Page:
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first_imgA study out of England has found that four out of five children report feeling more confident after spending time participating in outdoor activities. The study looked at 451 children who undertook activities such as identifying plants and trees. Researchers discovered that following those experiences, 79% of children said it could help their schoolwork. Children also reported that outdoor activities could improve their relationships in class. Eighty-one percent said they had better relationships with their teachers after spending time in nature and 79% said their relationships with their classmates were better. A Massachusetts man was rescued from the Appalachian Trail on Wednesday after phoning police to tell them he was cold, weak and suffering from an injury that prevented him from hiking out of the forest.  Study finds spending time in nature improves kid’s confidence Rescue workers located Eric Wrisley, 36, near the Goddard Shelter in Glastenbury, Vermont around 10pm. He was escorted out of the woods and treated and released by Bennington Rescue.  The U.S. national track cycling team took Gold in the team pursuit and points race and Bronze in the scratch race at the Track World Cup in Minsk, Belarus on November 1. Chole Dygert Owens, Jennifer Valente, Christina Birch and Emma White clocked their fastest time in the team pursuit since the qualifying round of the 2016 Rio Olympics. Their time of 4:13:616 broke the Minsk Arena Velodrome’s track record. They later won the Gold medal after beating Germany in the finals.  “Our women proved today why they have claimed three out of the past four titles at the World Championships,” Jeff Pierce, Director of Elite Athletics, road and track told Velo News. “They have been training extremely hard and we are looking forward to continuing their progression as we look toward Toyko 2020.” U.S. Women’s track cycling team takes gold at Track World Cup Hiker rescued from AT in southern Vermont “This research shows that children experience profound and diverse benefits through regular contact with nature,” said Nigel Doar, director of strategy at England’s The Wildlife Trust. “Contact with the wild improves children’s wellbeing, motivation and confidence.”last_img read more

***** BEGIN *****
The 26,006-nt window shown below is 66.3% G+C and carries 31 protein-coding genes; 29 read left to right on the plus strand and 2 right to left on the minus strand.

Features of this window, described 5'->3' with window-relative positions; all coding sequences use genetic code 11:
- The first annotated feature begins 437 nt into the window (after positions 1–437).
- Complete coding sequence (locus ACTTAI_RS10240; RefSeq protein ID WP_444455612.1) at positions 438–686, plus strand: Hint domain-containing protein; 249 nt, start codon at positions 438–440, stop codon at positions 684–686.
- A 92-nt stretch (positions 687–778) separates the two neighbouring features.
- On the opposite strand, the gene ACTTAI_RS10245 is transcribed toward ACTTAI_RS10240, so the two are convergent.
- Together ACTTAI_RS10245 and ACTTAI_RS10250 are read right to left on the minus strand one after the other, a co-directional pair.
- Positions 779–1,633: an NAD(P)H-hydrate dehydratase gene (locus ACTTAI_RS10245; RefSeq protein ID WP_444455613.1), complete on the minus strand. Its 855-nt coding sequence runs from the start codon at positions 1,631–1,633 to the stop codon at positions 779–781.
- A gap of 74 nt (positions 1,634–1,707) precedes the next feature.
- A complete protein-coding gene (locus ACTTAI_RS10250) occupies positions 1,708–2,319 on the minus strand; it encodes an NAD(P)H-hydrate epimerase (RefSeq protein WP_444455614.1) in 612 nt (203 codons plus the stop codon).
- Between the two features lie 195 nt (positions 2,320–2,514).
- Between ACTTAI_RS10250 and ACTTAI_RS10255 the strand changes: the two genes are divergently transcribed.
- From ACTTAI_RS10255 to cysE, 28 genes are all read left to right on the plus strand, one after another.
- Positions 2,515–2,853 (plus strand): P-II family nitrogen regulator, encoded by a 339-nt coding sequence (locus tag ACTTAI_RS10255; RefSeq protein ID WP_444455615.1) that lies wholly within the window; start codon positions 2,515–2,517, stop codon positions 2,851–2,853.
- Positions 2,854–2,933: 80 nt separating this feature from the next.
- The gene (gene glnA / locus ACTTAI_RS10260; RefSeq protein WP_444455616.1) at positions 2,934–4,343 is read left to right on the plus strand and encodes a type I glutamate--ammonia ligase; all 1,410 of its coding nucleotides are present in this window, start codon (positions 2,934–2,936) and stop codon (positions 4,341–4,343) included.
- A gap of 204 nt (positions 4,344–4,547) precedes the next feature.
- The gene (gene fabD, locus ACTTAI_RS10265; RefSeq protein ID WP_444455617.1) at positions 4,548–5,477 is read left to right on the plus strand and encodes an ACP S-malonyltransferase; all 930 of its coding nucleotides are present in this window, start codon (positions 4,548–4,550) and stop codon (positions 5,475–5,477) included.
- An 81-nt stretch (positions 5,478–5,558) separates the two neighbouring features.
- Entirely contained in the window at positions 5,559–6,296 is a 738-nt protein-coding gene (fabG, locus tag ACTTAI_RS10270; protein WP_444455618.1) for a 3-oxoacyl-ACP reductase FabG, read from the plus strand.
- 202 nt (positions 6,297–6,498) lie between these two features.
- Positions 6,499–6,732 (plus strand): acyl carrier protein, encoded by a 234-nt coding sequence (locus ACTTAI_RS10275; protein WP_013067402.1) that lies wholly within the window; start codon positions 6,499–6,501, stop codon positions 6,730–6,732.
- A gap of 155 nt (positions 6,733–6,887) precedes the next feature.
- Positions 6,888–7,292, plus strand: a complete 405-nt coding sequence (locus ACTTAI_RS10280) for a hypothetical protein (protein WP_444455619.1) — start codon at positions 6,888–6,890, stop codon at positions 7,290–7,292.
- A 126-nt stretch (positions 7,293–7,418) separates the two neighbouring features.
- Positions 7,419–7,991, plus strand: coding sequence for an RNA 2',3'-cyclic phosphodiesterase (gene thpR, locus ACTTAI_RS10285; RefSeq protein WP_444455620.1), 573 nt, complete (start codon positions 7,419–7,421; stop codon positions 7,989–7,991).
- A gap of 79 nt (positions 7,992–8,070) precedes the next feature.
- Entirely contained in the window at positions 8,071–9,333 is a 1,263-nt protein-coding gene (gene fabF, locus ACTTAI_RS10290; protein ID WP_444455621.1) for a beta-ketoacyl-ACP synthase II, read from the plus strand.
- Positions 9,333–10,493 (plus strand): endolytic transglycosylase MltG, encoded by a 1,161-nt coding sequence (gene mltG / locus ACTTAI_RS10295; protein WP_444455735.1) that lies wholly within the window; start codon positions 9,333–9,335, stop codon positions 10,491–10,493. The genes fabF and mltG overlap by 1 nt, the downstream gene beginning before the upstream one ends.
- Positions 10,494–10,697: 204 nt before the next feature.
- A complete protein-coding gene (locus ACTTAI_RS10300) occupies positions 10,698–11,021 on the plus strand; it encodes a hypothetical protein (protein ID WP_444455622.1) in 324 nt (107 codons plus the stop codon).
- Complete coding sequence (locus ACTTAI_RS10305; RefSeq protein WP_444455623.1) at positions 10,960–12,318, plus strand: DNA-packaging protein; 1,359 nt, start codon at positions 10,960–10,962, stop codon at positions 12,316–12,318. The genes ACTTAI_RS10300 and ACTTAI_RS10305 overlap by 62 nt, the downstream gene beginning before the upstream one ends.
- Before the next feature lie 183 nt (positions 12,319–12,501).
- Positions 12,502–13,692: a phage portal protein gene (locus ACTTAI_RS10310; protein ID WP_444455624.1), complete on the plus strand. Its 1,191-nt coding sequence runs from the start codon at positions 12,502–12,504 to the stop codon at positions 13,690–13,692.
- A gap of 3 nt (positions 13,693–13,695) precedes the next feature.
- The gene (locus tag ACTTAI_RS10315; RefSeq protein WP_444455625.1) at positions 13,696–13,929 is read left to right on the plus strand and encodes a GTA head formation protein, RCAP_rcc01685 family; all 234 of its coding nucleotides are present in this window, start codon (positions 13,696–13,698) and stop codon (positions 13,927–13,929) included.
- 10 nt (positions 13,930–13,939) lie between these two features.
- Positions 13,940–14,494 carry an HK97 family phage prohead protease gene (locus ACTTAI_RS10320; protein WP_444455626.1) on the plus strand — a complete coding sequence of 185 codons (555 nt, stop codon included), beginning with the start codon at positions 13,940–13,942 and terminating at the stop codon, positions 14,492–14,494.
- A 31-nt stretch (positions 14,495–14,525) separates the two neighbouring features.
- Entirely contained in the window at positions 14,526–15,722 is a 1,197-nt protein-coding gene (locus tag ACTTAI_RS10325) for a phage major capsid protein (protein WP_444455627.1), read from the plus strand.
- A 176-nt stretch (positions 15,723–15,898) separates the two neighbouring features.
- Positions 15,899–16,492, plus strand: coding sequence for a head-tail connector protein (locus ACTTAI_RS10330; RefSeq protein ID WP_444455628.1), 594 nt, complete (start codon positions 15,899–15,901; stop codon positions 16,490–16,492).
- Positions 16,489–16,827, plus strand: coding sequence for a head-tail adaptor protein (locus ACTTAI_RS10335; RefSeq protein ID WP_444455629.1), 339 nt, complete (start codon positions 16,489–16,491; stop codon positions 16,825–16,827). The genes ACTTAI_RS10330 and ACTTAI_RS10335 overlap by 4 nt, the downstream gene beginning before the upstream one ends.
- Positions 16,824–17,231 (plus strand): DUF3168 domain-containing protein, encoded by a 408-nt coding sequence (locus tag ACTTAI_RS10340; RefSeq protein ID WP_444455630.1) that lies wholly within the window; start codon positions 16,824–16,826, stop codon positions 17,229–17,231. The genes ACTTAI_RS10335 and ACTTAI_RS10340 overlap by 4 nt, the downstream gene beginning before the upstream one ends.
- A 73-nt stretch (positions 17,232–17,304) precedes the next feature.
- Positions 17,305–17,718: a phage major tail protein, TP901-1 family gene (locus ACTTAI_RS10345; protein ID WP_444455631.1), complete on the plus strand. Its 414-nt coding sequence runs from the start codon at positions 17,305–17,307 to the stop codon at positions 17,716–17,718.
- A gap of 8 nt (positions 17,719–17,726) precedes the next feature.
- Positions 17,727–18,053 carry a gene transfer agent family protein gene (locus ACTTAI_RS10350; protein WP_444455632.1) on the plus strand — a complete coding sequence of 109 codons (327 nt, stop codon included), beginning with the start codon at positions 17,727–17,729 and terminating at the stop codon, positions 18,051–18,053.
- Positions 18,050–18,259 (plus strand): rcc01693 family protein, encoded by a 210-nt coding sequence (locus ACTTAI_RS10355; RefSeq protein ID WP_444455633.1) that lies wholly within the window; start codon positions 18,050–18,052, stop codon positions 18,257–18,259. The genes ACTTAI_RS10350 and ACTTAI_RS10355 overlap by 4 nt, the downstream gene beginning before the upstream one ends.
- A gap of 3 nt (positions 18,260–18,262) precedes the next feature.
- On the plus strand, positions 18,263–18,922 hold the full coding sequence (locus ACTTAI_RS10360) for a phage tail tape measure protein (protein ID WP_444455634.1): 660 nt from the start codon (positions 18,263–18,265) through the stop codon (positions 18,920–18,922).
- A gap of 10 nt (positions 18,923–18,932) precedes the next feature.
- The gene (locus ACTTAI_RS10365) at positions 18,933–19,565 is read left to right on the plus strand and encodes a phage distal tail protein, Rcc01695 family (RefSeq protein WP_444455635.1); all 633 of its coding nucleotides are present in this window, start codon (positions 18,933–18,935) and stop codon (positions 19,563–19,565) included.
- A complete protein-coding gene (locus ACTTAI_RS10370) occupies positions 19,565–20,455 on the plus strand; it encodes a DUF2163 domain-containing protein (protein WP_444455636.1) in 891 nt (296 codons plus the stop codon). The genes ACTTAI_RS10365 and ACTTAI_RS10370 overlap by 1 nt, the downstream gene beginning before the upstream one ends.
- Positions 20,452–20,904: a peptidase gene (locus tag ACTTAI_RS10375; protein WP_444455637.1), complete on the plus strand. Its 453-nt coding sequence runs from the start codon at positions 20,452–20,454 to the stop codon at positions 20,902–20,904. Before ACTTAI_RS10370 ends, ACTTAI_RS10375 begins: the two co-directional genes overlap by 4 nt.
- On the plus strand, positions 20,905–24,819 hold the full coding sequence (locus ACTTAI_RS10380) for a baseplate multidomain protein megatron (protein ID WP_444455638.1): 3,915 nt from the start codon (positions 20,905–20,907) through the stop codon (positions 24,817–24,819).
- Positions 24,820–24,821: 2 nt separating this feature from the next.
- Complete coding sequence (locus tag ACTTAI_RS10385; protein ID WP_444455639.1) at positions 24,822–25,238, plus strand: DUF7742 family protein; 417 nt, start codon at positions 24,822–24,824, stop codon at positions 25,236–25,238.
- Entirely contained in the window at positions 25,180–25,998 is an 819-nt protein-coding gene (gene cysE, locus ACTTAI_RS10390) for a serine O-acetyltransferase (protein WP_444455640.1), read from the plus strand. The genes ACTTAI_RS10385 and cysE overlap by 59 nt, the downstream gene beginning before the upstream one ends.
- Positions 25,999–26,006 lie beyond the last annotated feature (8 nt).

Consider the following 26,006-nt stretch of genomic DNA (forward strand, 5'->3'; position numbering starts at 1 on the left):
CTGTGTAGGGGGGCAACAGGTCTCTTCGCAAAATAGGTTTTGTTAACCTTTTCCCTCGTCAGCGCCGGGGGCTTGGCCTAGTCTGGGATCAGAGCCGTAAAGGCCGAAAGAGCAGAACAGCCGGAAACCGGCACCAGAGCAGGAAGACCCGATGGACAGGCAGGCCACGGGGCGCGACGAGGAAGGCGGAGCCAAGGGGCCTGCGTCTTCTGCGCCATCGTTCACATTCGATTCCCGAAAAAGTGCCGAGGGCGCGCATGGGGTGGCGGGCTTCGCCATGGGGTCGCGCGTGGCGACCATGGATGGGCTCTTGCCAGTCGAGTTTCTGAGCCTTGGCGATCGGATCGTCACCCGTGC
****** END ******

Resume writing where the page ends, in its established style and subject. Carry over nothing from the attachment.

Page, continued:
first_img The agency said ground beef from the company was used at a Virginia Scout camp where E coli recently broke out. Virginia health officials said in an online update today that 25 E coli cases have been confirmed out of about 84 reported illnesses in Scouts who recently attended the camp in Goshen, Va. Eight scouts have been hospitalized. Aug 7 FSIS news releasehttp://www.fsis.usda.gov/News_&_Events/Recall_027_2008_Release/index.asp The contamination was discovered through a joint investigation by the FSIS and the Virginia Department of Health (VDH), the FSIS said. In July the USDA announced it would soon begin listing the names of retail stores that receive food products involved in class 1 (high-risk) recalls. The new policy is to take effect this month. “We have 11 culture-confirmed cases of E coli, and 5 of those have a PFGE [pulsed-field gel electrophoresis, or DNA fingerprint] pattern that matches some of the leftover product at the camp, which was produced by S&S Foods,” Metz told CIDRAP News today. She said no cases elsewhere have been linked to S&S Foods products so far. See also: VDH spokeswoman Cheryle Rodriguez said the reason Virginia and the FSIS have mentioned different numbers of confirmed cases (25 versus 11) is that some of the cases have not yet been tied to ground beef. “Those are cases, yes, but we have not confirmed that they’re associated with the ground beef,” she told CIDRAP News. “Right now that’s the main thing we’re looking at, but we look at all possibilities.” S&S Foods of Azusa, Calif., is recalling 30-pound boxes of frozen ground beef because of possible E coli contamination, the USDA’s Food Safety and Inspection Service (FSIS) said in a news release. The products were sold to food services and institutions, not retail stores, the FSIS said. Aug 7, 2008 (CIDRAP News) – An Escherichia coli O157:H7 outbreak at a Boy Scout camp in Virginia has been linked to ground beef from a California company, prompting the firm to recall 153,630 pounds of beef, the US Department of Agriculture (USDA) reported today. Virginia’s Jul 31 news release with latest updatehttp://www.vdh.state.va.us/news/PressReleases/2008/073108ecoli.htm The ground beef products were shipped to distributors in Allentown, Pa., and Milwaukee, the FSIS said. The 30-pound boxes carry the establishment number “EST. 20375” inside the USDA mark of inspection, and the individual packages are labeled “742798 MFST, 100% GROUND BEEF BULK, 80/20, 1LB. BRICK.” “Through our trace-back we confirmed that the camp had some of the S&S food products, and that’s what was used in dinners at the camp on certain days,” leading to the recall, said Emily Metz, an FSIS spokeswoman in Washington, DC. USDA spokeswoman Laura Reiser said the agency will not be releasing a list of establishments that received the meat, as it was not sold in retail stores, according to a Washington Post report published today.last_img read more